Friday, May 23, 2014

#221 Carlos Baerga

About the Front: I wonder who the blurry on-deck batter is. Carlos Baerga batted third in all 161 of his starts in 1992. Albert Belle was the cleanup hitter behind him in 151 games, with Paul Sorrento (seven), Mark Whiten (two), and Carlos Martinez (one) chipping in otherwise. Judging by the lightness of our mystery man's skin, it's almost certainly Sorrento. There were four Cleveland home games featuring the 3-4 combo of Baerga and Sorrento, but that's as close as I can come to identifying the specific game.

About the Back: "Rogers Hornsby was my manager, and he called me a talking pile of pigshit!"

Triple Play:

1. On April 8, 1993, Carlos became the first player in MLB history to hit home runs from both sides of the plate in one inning. In the bottom of the seventh, he clouted a two-run homer off of Yankee southpaw Steve Howe, and later in the inning switched to the left side and belted a solo shot against righty Steve Farr.

2. After many years in the wilderness, he had a one-year resurgence with the Diamondbacks in 2003, batting .343/.396/.464 as a part-timer.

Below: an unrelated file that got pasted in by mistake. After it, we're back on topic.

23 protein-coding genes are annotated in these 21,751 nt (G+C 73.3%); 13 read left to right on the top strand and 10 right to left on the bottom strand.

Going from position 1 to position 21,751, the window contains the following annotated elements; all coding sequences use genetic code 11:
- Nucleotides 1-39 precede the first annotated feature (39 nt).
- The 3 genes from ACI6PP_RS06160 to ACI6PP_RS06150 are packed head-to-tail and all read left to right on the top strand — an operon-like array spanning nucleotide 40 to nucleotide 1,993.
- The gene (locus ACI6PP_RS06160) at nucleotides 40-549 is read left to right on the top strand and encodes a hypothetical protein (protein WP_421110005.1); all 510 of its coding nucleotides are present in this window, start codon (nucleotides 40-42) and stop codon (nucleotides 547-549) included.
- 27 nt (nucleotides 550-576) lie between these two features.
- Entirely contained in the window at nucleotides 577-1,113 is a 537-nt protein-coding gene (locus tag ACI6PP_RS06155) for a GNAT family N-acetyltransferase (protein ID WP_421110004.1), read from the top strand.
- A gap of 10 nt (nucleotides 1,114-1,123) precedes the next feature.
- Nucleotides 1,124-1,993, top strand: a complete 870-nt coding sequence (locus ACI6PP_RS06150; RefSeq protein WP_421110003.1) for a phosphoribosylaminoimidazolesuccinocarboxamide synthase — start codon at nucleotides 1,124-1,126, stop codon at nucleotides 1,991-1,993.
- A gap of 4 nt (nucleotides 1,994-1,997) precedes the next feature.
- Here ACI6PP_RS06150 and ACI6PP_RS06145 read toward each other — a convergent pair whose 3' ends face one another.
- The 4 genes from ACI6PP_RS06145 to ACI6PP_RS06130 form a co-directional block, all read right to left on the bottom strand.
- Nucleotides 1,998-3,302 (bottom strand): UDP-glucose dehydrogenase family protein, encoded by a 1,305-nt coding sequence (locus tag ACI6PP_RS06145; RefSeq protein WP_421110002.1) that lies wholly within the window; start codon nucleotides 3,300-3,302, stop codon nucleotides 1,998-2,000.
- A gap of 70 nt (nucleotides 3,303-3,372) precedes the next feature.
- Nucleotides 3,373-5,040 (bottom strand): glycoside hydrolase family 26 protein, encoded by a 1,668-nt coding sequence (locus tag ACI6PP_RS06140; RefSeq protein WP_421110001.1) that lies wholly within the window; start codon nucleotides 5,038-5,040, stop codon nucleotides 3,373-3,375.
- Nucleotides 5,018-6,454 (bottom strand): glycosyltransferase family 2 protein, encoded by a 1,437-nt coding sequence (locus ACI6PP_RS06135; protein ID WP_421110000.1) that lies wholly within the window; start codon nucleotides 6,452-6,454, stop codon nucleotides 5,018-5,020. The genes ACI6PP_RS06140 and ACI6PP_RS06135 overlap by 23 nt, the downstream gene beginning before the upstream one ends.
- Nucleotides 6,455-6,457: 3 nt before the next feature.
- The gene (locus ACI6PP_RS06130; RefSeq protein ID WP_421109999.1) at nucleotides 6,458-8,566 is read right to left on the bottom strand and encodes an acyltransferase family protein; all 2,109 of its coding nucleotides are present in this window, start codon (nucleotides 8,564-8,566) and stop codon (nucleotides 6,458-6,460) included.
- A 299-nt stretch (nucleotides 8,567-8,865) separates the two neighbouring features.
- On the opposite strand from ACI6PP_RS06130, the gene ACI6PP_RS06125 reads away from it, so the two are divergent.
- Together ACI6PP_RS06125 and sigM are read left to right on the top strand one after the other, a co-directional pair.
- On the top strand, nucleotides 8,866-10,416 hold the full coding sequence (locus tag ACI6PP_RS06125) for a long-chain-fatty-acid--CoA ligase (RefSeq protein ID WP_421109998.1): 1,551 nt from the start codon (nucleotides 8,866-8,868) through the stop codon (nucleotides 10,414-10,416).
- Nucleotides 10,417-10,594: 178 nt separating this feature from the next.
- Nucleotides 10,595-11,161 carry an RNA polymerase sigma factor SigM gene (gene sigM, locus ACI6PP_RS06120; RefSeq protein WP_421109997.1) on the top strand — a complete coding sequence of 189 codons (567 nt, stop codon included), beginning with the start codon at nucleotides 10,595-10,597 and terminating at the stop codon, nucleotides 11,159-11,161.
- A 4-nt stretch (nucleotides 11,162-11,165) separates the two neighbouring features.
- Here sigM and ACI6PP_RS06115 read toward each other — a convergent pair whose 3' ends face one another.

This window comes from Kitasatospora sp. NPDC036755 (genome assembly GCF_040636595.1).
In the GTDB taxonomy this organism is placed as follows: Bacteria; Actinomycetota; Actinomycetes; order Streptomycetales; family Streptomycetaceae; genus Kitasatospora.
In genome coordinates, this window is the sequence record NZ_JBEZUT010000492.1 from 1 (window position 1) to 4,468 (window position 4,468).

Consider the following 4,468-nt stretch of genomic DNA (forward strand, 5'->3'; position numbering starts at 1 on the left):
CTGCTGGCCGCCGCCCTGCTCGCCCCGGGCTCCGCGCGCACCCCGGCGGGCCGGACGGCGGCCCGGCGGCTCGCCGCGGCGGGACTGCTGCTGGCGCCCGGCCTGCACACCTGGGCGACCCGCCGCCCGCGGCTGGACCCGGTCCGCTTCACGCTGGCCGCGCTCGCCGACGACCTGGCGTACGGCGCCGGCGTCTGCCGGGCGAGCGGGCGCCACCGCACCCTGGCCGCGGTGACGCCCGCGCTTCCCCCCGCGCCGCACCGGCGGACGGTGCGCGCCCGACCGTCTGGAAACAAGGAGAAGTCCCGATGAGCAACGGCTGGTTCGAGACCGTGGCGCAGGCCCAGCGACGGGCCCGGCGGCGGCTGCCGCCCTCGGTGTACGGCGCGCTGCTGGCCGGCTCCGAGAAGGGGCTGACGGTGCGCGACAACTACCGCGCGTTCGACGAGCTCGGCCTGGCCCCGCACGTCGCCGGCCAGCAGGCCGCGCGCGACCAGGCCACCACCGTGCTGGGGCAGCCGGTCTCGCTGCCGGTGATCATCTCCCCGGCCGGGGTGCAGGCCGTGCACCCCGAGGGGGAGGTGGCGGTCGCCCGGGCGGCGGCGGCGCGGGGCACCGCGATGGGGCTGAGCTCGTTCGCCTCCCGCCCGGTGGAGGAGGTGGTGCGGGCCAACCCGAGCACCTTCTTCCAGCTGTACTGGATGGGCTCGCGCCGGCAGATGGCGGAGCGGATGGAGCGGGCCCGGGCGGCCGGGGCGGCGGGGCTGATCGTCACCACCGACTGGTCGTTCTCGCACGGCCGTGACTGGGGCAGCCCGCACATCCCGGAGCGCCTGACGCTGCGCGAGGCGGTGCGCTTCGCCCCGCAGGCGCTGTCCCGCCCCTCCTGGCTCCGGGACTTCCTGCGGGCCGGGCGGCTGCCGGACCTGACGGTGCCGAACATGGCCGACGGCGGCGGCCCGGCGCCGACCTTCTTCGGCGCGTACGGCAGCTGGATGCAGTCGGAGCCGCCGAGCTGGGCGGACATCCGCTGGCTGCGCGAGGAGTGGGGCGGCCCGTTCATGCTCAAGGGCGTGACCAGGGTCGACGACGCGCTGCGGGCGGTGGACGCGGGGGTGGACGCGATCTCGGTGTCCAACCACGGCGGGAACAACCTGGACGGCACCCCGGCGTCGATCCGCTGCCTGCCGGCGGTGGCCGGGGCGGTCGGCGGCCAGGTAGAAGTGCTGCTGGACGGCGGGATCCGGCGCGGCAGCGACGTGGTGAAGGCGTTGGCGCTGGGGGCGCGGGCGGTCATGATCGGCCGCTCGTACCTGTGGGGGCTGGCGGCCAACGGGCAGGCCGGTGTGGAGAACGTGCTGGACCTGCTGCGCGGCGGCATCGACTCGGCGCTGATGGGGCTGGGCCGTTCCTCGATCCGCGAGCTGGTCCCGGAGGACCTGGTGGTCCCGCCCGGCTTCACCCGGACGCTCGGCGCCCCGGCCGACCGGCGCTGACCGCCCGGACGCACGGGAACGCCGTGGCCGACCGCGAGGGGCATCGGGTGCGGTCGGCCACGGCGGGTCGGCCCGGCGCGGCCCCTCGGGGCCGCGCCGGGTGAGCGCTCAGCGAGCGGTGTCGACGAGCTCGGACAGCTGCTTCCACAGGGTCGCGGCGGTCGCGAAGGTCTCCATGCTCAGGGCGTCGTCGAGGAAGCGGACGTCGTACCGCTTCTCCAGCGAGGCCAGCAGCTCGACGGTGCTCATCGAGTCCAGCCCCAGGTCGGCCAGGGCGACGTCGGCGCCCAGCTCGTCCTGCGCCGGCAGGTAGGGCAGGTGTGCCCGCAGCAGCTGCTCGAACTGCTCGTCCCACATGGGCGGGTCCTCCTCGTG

3. As of 2014, he is coaching on the staff of the University of Northwestern Ohio's baseball team.

11-Year-Old Kevin Says: I can't believe how abruptly Carlos' career decline arrived. He batted .305/.345/.454 with a 115 OPS+ through 1995, his age 26 season. From 1996 through 2005, his final year in the majors, his line was .272/.313/.378 with an 80 OPS+.

Bill James Said: "If the Indians get any pitching they'll win that new division this year, which will give Baerga a chance to strut his stuff." Dennis Martinez, Charles Nagy, and Mark Clark all had good years for the Tribe in 1994, and the club was only one game behind the White Sox in the new American League Central Division when the strike halted play in August.

On This Date in 1993: May 23. Beginnings and ends, as the Angels sign 18-year-old Puerto Rican catcher Bengie Molina and the White Sox release 35-year-old former Blue Jays ace Dave Stieb. Stieb will make a surprising comeback in 1998, but we'll get to that in a future blog post.

1 comment:

  1. Hey, 11-year old Kevin, I can certainly believe his precipitous decline, it's called getting traded to the Mets.